TRACKED BY THE POLICE, directed by enthusiastic 30s Warners hack Ray Enright in his early days, stars Jason Robards Snr (looking just like Jnr) and, much more importantly, Rin Tin Tin, the world’s best dog, in the role of Satan. (Don’t worry, that’s just his name.) The drama revolves around the building of a massive damn, the sort of engineering project for which you might normally think German shepherds aren’t particularly well equipped, but how wrong you would be.
We also get a flashback to Rinty’s days as a Red Cross Dog in the trenches of WWI (waitaminute — Red Cross Dog?), which seems like a deliberate echo of the showbiz hound’s true-life story (read Sunnyside for an imaginative retelling by Glen David Gold) — Robards gets shot, and then Rin Tin Tin cralws on his belly through No Dog’s Land, finds the wounded soldier, and applies pressure. Throughout the movie, we have to accept that RTT is a dog of human intelligence and supercanine ability. His love interest, Nanette, being just a regular dog, must be pretty hard for him to put up with.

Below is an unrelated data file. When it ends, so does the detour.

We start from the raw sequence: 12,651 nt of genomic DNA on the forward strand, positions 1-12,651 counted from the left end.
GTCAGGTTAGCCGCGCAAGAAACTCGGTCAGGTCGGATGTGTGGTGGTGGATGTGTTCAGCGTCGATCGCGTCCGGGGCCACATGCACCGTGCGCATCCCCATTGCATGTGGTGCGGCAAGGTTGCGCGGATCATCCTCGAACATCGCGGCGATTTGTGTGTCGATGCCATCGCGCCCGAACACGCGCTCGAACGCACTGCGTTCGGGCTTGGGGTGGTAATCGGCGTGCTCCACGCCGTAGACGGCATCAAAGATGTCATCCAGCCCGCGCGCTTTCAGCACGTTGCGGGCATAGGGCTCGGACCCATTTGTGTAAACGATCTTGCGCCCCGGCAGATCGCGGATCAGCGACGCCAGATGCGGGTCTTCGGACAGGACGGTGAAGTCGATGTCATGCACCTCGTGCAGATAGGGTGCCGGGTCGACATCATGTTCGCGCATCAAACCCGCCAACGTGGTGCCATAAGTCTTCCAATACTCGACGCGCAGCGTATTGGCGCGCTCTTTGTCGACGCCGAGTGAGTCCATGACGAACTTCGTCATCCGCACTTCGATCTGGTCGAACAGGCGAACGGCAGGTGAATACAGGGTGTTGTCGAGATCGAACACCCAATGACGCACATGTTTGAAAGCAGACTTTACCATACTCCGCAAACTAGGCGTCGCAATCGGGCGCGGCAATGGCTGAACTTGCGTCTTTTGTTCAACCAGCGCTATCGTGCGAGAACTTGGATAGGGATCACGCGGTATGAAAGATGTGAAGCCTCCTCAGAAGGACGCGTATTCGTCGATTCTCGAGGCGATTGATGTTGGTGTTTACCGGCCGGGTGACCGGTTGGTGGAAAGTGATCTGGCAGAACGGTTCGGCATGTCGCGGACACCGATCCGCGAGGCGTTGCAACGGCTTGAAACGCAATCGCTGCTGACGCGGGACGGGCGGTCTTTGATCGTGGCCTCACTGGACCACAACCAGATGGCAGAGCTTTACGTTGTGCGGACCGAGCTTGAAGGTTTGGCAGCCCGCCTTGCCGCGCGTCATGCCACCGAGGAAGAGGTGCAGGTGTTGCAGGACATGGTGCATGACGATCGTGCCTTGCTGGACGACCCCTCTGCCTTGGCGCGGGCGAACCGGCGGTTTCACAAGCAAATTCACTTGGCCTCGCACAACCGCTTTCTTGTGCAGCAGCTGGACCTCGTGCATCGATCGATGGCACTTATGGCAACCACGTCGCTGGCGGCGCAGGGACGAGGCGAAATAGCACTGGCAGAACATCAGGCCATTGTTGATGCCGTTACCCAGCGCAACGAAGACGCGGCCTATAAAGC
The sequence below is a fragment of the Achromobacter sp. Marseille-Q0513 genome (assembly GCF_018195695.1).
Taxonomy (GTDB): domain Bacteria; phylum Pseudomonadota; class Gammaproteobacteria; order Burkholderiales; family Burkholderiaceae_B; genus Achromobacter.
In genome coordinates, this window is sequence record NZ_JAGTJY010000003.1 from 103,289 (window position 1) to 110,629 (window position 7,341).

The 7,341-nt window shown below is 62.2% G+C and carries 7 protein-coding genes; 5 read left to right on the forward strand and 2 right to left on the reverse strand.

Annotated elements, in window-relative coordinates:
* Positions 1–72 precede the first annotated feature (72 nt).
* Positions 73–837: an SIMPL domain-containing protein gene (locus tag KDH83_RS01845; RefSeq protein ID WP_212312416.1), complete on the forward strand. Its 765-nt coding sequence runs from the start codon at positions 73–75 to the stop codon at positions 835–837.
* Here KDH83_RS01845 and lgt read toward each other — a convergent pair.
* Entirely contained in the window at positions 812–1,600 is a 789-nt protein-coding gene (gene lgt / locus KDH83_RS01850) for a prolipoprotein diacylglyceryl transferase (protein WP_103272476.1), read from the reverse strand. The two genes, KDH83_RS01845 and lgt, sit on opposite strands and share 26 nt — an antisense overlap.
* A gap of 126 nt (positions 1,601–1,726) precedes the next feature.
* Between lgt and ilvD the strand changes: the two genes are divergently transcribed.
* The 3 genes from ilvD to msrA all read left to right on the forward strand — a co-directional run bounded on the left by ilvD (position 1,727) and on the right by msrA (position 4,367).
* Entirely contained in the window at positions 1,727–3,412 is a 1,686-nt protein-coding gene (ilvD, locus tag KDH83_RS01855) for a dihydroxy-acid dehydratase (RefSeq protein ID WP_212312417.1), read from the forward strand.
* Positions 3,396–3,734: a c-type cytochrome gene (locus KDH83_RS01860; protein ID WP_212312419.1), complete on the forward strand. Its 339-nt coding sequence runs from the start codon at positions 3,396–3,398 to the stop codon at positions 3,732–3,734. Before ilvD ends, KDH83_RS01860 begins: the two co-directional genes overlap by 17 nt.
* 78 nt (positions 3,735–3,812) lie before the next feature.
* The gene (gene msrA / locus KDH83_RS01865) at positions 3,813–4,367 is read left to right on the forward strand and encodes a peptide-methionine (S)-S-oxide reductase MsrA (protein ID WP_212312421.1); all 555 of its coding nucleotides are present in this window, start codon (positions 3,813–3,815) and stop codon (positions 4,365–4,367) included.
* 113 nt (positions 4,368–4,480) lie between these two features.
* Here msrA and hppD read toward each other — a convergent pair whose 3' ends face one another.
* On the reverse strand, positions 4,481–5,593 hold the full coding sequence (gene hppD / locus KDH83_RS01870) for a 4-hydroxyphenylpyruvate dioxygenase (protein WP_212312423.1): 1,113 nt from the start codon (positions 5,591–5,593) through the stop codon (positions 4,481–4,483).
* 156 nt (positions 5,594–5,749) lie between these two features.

My copy stems from an old Grapevine Video release, which means it looks like it was telecined off somebody’s kitchen door during a thunderstorm, but even through eighty years of accumulated print damage and technological incompetence, Rinty’s star charisma shines through.
At the film’s climax, our heroic mutt, already wounded in the paw, must choose between love and duty — to rescue Nanette, who has been wrapped in chains and thrown in the river by BAD MEN, or to rescue the leading lady Virginia Brown Faire, whose been blinded with pepper and is dangling from a rope. After already subjecting my strained emotions to TOY STORY 3, I was far from sure of being able to bear the tension.
I told Fiona about it afterwards. “And did he choose duty?” she asked. “Yes.” “And did he get love anyway?” “Yes.” And she nodded, like she knew all along.
Protector of women…
MORTAL ENEMY of the disabled!